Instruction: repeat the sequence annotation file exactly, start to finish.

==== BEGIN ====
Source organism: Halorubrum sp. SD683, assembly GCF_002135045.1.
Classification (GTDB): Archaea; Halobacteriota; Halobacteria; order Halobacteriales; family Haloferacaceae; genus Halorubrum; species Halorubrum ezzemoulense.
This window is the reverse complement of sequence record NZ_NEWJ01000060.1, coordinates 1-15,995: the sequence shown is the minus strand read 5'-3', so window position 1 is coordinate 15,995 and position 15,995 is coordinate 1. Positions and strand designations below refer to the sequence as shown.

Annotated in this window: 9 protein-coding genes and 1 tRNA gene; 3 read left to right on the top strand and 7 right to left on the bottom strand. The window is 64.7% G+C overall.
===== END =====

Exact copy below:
Source organism: Halorubrum sp. SD683, assembly GCF_002135045.1.
Classification (GTDB): Archaea; Halobacteriota; Halobacteria; order Halobacteriales; family Haloferacaceae; genus Halorubrum; species Halorubrum ezzemoulense.
This window is the reverse complement of sequence record NZ_NEWJ01000060.1, coordinates 1-15,995: the sequence shown is the minus strand read 5'-3', so window position 1 is coordinate 15,995 and position 15,995 is coordinate 1. Positions and strand designations below refer to the sequence as shown.

Annotated in this window: 9 protein-coding genes and 1 tRNA gene; 3 read left to right on the top strand and 7 right to left on the bottom strand. The window is 64.7% G+C overall.